Living in the past

The Baltimore Sun

Most people walking among 18th-century furniture in original surroundings are probably visiting a museum or on a house tour.

For Diane and Kenny Putman, it has been part of their daily life since they bought the circa-1768 Jacob Hess House in Keedysville, in Washington County.

The original two-story log structure has been covered by German lap siding and built in the German style of three rooms up and three rooms down around a central chimney. In 1790, according to records, a two-story stone addition was built onto the east side of the house. The overall effect is not only of a step back in time but also one of cozy comfort, in the house nestled among old trees on land sloping down to Little Antietam Creek.

The couple bought the house, listed on the National Register of Historic Places, and 2 acres in August 2000, for $280,000.

"The house was in bad condition," said Diane Putman, 54, who works for National Geographic Magazine in Washington. "It was livable but in desperate need of assistance [and] repair."

But the home's age, its grounds and its 3,200 square feet of living space proved an attraction too hard to resist. The couple estimate that they have spent an additional $70,000 to replace the roof, restore the home's kitchen addition and original summer kitchen, repair the original flooring, put in a new furnace and add a bathroom.

"We're [doing] a definite restoration," Diane Putman said, "working with the Maryland Historic Trust and taking advantage of the tax breaks."

Step through the door, and the couple's efforts are evident. A long hall leads to the rear kitchen. To the left of the hall, what was known as a stube, or stove room in 18th-century German architecture, functions as the bedroom of the couple's grown son, Jason, when he visits. Here, hand-hewn white oak logs are visible on the walls, contrasting with the deep red-oak flooring. Beyond the bedroom, in what was originally called the kammer, or sleeping chamber, the Putmans have placed a full bath with bead-board walls and oak flooring as close to the period as they were able to find.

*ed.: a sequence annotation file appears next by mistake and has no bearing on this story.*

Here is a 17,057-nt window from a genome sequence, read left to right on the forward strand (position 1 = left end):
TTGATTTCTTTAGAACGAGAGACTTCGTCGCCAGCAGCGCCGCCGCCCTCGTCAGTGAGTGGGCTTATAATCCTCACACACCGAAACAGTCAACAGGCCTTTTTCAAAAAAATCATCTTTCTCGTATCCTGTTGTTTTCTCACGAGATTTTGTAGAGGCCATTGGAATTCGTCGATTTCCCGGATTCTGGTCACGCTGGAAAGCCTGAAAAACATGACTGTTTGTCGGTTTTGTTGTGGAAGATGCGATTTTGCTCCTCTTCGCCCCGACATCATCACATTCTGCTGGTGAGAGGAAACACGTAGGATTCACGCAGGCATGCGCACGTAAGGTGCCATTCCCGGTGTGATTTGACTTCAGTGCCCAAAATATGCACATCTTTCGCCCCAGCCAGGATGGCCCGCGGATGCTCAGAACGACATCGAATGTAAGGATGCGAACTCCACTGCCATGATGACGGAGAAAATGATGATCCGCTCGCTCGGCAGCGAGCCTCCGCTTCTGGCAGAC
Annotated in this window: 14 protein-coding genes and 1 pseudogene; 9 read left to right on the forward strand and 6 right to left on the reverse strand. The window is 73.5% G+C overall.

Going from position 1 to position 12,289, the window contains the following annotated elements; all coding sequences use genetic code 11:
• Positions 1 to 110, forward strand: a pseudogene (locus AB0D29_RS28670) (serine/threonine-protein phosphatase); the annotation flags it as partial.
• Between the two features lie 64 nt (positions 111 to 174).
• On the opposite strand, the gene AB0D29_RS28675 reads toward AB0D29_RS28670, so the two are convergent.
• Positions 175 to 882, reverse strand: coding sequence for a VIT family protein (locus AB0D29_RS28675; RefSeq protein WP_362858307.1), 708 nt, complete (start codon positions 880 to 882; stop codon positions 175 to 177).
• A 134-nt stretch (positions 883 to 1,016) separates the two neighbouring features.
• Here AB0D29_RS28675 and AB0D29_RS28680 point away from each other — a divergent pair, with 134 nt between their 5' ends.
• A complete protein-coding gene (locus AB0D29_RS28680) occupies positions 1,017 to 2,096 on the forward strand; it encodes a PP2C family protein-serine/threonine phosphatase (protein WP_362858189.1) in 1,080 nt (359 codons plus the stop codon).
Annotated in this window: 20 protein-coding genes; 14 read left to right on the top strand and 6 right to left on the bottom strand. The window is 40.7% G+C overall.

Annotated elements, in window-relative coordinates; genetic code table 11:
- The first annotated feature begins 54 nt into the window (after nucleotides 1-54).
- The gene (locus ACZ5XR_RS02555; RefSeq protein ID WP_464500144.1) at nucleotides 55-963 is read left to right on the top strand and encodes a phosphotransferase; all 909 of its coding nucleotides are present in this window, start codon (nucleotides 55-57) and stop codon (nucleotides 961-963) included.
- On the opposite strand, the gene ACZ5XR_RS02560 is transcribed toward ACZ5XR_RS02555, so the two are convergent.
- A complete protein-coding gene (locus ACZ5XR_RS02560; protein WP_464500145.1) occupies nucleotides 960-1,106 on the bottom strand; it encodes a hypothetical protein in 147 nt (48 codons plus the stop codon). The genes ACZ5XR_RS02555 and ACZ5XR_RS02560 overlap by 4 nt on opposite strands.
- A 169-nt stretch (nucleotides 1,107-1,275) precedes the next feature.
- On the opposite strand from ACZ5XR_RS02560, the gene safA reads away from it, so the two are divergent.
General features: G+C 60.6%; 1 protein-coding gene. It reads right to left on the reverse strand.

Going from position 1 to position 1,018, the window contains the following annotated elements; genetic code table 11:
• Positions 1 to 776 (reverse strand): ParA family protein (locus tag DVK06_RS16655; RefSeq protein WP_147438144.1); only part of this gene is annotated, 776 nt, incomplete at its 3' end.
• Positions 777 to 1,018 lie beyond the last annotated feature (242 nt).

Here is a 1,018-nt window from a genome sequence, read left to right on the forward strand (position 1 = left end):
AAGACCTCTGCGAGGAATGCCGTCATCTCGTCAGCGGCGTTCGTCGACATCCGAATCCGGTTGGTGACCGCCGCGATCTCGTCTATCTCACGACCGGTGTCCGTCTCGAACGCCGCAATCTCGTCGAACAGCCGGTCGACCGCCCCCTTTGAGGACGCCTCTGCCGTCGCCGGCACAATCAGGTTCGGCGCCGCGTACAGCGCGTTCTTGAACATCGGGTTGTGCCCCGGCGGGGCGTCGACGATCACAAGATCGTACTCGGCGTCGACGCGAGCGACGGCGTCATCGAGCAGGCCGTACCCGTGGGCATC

Across the front hall, what was the kuche, or hearth room, now serves as the dining room. Here, the Putmans' collection of antiques - half family heirlooms, half bought at auctions - abound. Central to the room is an 8-foot pine dining table surrounded by ladderback chairs that belonged to Diane Putman's grandmother.

A corner cupboard was built into the house about 1820, its windowed doors bearing the original glass.

The room opens onto the 1790 stone addition and a living room that still has the original batten exterior door with its metal carpenter's lock and 18-inch-deep windowsills. It is cheerfully decorated in period pieces, including a walnut Poe desk with a removable top used for traveling. Diane Putman's samplers hang on the walls.

"This is my mother's favorite room," Diane Putman said. "We have our Christmas tree in the front door."

The house has seven fireplaces. Four - two upstairs and two downstairs in the addition - are corner fireplaces with an interior stone chimney.

The two original 1 1/2 -story summer kitchens still stand on the property. The second was eventually incorporated into the main house in the mid-19th century. The Putmans use it as a family room. Its floor-to-ceiling slate rock hearth houses a collection of antique kitchen utensils. The other kitchen, west of the main house, is used as a work area for Diane Putman's candle-making business, Millhouse Candles. Here, and in a second-floor room in the main house, she hand-dips and molds the beeswax.

The home's second level contains five rooms spread over the main structure and the addition. The couple's plans for the upstairs include ripping off wallpaper that hangs throughout.

The Putmans are determined to continue work on the house, which they say they "bought pretty much sight unseen because it was crying for help."

"We want to retire here and enjoy ourselves," Diane Putman said.

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